Retired Los Angeles Lakers legend Magic Johnson responded to an Internet rumor, claiming that he recently donated blood to a clinic. Of course, Johnson announced his HIV diagnosis to the public in 1991.
Last Thursday, one Twitter user posted this message: “Earlier today, NBA legend Magic Johnson donated some of his blood to the Red Cross to help underprivileged communities fight against COVID-19.”
Earlier today, NBA legend Magic Johnson donated some of his blood to the Red Cross to help underprivileged communities help fight COVID-19. 🐐🙌 pic.twitter.com/3OZbbtGPYJ
— CockSources ➐ (@cocksources) August 18, 2022
The image appears legitimate, but that’s the power of Photoshop. Anyone can post an altered photo of anything on social media nowadays.
Even then, think about it. What phlebotomist wouldn’t recognize Magic Johnson? Licensed phlebotomists are responsible for drawing blood for donation, transfusion, diagnosis or research purposes.
Magic Johnson responds to rumor: “I have never donated blood”
In response to the tweet on Tuesday, Johnson tweeted this message out on Twitter, “I’m aware of the false story circling the Internet, and to be clear, I have never donated blood.”
I’m aware of the false story circling the internet, and to be clear, I have never donated blood.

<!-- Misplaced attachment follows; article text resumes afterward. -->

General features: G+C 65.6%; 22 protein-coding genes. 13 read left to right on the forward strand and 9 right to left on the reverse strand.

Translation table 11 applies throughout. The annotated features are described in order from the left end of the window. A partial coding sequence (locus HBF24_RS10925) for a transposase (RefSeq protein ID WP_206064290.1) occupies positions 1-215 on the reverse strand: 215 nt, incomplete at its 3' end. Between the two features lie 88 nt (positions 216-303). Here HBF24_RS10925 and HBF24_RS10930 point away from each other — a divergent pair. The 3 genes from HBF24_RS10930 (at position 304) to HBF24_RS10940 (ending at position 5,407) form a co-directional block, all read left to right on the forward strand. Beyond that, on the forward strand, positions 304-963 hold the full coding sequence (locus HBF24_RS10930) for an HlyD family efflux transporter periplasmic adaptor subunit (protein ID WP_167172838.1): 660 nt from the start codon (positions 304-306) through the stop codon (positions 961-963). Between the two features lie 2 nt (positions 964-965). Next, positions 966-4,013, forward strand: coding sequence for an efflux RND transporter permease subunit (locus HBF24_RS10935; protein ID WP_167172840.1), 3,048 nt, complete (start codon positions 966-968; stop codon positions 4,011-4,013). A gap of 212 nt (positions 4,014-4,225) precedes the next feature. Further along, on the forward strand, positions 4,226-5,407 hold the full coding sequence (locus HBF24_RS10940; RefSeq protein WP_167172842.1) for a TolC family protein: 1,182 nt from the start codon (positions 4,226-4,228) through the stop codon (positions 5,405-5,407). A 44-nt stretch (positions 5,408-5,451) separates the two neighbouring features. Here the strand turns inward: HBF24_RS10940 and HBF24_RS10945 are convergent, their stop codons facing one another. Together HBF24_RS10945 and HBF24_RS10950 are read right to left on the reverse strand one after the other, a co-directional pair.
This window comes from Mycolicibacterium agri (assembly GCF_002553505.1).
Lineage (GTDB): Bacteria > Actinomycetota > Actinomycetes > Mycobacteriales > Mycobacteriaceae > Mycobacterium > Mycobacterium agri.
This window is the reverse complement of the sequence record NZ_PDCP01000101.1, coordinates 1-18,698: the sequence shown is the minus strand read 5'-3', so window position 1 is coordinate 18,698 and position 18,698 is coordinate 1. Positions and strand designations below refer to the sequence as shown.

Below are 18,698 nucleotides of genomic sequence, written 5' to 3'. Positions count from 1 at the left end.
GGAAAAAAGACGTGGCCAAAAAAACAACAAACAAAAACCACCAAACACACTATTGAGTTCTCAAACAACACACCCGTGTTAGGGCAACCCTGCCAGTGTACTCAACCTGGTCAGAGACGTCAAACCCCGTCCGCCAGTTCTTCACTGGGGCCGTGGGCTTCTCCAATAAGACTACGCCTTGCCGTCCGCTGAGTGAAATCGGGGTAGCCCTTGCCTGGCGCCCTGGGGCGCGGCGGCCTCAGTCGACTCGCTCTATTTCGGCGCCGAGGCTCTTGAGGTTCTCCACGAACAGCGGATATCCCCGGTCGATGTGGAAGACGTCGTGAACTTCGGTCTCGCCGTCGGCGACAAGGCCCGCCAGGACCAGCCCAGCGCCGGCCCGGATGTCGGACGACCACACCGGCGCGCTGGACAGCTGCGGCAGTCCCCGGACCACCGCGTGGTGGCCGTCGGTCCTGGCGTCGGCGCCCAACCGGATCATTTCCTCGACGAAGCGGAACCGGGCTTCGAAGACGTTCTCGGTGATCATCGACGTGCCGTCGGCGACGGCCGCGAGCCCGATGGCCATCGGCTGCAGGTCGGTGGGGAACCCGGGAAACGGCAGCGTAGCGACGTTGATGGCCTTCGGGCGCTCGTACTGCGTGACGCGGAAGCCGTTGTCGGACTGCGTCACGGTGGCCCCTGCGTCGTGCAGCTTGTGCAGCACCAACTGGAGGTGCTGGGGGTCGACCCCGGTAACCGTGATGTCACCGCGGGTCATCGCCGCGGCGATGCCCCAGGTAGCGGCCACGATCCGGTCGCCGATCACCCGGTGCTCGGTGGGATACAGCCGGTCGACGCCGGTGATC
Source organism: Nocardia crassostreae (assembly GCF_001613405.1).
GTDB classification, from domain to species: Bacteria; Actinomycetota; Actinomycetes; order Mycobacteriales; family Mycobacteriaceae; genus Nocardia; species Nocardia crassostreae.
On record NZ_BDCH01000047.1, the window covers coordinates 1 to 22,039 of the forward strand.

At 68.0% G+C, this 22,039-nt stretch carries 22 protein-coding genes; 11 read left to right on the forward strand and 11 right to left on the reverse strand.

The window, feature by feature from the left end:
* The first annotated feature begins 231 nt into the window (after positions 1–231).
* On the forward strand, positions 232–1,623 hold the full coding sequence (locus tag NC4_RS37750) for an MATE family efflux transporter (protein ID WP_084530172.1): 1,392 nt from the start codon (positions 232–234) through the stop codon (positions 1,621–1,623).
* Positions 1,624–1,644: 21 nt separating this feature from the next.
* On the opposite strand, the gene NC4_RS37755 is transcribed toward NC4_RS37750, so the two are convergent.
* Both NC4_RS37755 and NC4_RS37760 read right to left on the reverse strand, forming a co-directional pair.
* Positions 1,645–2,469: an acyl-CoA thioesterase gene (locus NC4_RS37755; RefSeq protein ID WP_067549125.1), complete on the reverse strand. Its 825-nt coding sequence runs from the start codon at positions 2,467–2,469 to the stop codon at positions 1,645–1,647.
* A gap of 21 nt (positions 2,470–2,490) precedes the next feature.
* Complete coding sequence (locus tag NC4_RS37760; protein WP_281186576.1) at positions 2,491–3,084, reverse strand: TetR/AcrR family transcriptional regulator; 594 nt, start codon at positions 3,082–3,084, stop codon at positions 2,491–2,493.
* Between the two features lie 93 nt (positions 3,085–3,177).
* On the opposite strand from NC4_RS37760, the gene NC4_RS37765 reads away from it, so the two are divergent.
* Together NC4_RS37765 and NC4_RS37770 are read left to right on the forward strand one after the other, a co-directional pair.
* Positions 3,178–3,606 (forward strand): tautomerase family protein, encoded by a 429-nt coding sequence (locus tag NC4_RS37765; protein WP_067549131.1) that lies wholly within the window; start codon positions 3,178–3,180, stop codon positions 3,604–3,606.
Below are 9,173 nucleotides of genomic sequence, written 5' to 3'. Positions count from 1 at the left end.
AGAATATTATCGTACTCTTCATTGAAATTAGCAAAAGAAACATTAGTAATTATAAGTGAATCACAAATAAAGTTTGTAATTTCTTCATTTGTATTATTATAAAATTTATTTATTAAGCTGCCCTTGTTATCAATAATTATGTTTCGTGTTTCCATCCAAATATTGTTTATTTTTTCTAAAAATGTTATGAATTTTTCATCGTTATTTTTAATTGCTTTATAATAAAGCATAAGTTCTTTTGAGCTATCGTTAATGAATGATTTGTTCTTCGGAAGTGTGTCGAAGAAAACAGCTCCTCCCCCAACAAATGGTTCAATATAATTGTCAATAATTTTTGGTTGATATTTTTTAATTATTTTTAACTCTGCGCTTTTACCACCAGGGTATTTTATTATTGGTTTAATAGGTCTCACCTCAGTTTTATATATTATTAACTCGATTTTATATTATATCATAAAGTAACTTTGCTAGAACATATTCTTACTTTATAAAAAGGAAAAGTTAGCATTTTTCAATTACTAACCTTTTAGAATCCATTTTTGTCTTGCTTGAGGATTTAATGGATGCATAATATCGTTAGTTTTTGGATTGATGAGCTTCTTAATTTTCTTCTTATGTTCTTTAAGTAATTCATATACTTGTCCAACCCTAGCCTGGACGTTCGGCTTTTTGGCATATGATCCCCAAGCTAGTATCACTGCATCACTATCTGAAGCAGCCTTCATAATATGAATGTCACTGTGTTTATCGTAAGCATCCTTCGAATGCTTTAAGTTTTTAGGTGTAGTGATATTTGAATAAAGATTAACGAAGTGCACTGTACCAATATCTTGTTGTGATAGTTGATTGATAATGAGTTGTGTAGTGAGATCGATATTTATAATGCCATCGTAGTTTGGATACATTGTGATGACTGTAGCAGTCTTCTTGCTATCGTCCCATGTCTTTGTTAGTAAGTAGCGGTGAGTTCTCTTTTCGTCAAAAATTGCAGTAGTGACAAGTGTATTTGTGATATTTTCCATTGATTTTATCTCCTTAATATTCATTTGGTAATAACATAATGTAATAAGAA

— Earvin Magic Johnson (@MagicJohnson) August 23, 2022
During his NBA retirement announcement, Johnson clarified to the public that his wife, Cookie, and his unborn child did not have HIV. He said he would commit the remaining years of his life to “battling this deadly disease.”
In 2004, Johnson’s HIV announcement was named the seventh-most memorable moment of the past 25 years. At the time in 1991, President George H.W. Bush commented on the news. “For me, Magic is a hero, a hero for anyone who loves sports,” explained the 41st president.
Johnson played 13 seasons in the NBA. Although he announced his retirement in 1991 after finding out he contracted HIV, the guard returned for the 1992 All-Star Game.
While fans and players were thrilled to see him back on the court, former teammates Byron Scott and A.C. Green were concerned. Among Scott and Green voicing their displeasure, Utah Jazz forward Karl Malone was worried that Johnson would sustain a cut to his skin, exposing everyone to the virus.
After scoring 25 points off 9-of-12 (75%) shooting, Johnson won his second All-Star Game MVP award.
Moreover, the legend helped the Lakers win five NBA championships (1980, 1982, 1985, 1987, 1988). The 12-time All-Star also retired with three NBA Finals MVPs (1980, 1982, 1987).
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